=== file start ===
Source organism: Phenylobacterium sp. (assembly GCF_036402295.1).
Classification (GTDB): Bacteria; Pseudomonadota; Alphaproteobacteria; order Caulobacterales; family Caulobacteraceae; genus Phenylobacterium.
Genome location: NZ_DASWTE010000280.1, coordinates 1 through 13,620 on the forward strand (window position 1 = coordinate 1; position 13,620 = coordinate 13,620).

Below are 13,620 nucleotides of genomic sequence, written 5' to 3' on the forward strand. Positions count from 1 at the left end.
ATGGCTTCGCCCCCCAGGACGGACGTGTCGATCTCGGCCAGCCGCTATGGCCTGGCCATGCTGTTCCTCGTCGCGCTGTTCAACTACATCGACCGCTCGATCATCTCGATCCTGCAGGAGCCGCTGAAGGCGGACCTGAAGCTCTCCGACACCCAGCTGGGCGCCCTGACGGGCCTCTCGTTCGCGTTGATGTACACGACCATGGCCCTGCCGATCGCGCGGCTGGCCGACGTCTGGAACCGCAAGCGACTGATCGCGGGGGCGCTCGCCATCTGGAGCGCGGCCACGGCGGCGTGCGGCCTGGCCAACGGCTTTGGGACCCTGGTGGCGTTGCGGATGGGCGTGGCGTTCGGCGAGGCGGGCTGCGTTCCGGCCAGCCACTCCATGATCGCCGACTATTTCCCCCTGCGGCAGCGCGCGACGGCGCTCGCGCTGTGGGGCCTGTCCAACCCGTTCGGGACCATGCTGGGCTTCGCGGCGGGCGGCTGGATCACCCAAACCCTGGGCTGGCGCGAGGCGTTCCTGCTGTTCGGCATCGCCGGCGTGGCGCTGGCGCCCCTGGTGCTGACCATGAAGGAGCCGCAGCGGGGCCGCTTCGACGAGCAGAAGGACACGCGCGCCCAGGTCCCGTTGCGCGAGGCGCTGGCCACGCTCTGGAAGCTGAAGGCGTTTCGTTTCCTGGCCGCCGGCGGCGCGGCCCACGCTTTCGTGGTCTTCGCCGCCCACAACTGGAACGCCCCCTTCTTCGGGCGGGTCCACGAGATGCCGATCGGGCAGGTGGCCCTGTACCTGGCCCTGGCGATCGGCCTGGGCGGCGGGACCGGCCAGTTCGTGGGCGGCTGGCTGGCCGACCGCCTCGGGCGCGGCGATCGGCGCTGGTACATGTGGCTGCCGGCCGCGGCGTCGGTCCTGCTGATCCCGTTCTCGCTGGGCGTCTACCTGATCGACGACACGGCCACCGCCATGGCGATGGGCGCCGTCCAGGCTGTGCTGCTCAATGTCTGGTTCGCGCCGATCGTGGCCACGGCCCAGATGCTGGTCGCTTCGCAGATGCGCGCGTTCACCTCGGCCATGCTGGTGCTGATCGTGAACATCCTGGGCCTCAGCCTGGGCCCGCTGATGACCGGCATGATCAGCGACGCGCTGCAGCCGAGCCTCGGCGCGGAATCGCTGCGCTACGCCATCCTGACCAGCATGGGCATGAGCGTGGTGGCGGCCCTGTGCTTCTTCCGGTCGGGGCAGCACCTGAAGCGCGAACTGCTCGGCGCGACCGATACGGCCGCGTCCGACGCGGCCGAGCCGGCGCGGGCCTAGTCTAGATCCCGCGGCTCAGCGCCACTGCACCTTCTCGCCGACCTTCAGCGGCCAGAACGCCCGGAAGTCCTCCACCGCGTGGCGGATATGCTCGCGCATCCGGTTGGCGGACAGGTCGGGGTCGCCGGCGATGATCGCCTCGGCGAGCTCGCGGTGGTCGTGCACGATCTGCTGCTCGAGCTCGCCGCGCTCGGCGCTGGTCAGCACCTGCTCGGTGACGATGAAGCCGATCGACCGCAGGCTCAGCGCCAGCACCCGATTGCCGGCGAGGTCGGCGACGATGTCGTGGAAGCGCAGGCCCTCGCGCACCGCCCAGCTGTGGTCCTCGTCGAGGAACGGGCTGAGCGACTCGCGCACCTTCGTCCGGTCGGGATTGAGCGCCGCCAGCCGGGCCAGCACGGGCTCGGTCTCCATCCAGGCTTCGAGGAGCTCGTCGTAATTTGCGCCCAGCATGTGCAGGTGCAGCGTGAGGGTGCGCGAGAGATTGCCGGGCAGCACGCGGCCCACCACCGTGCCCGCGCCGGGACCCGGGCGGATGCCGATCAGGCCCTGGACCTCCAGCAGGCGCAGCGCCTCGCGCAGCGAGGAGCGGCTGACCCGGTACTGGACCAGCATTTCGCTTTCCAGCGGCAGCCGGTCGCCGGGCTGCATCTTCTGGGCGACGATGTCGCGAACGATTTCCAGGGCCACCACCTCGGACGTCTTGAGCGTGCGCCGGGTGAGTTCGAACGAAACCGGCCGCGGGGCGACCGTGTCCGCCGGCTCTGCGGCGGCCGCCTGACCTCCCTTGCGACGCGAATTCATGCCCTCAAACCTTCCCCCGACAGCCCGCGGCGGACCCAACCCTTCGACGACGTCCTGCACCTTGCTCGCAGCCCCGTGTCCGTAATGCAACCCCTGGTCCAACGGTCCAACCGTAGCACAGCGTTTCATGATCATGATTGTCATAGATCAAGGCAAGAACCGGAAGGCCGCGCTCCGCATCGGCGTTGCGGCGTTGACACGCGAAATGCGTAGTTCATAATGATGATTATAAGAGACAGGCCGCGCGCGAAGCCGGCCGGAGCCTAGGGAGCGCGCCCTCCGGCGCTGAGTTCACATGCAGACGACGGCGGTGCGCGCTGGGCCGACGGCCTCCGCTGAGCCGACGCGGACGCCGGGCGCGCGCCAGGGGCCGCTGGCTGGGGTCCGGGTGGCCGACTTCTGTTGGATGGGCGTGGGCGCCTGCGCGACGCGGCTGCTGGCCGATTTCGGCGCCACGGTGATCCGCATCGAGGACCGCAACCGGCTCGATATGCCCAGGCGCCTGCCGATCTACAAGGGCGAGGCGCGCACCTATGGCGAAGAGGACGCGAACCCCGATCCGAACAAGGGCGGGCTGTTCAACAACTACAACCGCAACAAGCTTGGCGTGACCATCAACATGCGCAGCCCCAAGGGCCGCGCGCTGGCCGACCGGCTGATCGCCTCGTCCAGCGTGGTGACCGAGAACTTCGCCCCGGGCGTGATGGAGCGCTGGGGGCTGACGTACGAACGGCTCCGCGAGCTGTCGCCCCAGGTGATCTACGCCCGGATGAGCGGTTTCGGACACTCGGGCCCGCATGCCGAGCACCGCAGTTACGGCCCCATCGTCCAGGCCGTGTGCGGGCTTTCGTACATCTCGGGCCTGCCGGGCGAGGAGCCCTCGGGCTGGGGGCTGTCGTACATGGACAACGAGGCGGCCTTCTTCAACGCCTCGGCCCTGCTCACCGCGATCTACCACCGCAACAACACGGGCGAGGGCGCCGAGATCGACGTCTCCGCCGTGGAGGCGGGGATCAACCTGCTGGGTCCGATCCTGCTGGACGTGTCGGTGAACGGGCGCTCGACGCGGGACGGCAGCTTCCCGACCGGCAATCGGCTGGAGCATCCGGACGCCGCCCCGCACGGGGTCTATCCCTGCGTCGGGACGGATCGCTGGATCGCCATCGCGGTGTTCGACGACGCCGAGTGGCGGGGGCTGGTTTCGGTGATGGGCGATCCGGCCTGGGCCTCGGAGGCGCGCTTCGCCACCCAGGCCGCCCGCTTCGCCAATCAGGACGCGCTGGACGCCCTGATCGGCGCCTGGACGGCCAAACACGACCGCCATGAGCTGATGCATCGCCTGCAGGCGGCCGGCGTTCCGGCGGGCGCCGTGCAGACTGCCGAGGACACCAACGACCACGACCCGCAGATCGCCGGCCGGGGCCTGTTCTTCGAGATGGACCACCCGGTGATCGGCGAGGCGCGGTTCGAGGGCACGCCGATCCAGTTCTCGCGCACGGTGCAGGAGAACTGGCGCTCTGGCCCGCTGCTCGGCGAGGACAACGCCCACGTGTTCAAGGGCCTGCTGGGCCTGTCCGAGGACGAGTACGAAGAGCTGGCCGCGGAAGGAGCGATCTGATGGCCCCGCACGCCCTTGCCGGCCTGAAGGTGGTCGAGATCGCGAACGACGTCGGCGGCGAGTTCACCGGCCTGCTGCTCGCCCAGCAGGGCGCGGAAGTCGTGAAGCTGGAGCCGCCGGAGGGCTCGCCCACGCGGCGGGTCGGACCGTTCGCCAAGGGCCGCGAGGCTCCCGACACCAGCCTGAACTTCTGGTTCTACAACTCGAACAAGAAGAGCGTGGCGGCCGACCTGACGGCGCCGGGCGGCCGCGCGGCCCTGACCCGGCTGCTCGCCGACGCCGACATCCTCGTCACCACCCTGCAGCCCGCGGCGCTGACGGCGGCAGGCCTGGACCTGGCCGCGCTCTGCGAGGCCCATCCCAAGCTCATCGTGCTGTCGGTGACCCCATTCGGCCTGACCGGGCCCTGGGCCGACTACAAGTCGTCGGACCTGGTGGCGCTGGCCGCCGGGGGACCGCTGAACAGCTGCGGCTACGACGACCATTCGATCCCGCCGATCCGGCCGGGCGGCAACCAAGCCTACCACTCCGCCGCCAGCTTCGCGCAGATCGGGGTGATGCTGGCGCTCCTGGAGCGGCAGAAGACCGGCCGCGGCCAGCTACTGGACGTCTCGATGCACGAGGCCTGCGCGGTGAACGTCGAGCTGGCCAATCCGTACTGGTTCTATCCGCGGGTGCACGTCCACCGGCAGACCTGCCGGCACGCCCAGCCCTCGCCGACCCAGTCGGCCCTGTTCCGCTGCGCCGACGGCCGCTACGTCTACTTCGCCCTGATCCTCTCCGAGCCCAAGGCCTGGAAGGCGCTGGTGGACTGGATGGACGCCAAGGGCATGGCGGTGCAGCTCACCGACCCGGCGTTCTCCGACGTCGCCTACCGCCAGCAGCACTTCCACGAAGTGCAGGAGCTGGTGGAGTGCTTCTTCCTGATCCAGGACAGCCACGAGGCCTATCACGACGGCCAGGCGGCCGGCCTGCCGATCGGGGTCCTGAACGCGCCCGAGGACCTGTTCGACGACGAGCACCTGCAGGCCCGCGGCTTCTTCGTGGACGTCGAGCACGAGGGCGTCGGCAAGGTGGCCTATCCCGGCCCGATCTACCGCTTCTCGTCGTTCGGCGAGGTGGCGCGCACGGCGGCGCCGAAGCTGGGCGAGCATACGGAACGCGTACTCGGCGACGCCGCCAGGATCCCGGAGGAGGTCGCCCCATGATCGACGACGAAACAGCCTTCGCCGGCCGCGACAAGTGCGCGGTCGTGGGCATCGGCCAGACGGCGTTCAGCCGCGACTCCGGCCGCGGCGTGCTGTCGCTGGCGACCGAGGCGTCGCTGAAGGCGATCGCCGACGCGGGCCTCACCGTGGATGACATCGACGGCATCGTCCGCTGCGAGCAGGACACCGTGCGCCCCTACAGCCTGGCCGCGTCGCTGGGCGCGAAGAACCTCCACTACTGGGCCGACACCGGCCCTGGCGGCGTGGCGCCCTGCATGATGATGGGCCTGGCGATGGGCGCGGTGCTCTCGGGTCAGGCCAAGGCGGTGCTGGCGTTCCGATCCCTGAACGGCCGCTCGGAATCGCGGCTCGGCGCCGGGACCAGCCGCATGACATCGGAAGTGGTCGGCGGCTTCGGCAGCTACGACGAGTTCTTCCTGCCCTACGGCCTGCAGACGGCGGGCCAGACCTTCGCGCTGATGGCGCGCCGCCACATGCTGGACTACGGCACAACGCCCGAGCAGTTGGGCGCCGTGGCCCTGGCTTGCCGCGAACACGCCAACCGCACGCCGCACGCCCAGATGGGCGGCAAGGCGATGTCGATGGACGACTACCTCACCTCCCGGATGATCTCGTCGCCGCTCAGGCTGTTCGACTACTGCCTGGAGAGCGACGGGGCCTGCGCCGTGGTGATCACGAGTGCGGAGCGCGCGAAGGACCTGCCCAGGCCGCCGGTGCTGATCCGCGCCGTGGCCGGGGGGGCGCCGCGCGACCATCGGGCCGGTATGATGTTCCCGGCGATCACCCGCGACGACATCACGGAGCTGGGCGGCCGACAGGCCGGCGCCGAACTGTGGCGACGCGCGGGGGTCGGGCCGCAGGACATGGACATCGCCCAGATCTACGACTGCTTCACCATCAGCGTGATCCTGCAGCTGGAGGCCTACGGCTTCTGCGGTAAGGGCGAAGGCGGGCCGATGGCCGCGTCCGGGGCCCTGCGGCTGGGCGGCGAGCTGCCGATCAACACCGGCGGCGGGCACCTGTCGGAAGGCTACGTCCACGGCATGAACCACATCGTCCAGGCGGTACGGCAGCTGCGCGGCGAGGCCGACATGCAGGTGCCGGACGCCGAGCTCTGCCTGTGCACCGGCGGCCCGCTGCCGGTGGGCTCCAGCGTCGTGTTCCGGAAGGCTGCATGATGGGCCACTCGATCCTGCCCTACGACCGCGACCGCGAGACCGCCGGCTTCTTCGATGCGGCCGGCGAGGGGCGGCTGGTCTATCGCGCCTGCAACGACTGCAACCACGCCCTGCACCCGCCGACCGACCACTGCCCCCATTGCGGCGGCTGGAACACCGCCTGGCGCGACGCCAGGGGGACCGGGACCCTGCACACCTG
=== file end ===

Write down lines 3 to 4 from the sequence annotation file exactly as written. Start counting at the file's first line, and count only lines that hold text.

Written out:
Genome location: NZ_DASWTE010000280.1, coordinates 1 through 13,620 on the forward strand (window position 1 = coordinate 1; position 13,620 = coordinate 13,620).

Below are 13,620 nucleotides of genomic sequence, written 5' to 3' on the forward strand. Positions count from 1 at the left end.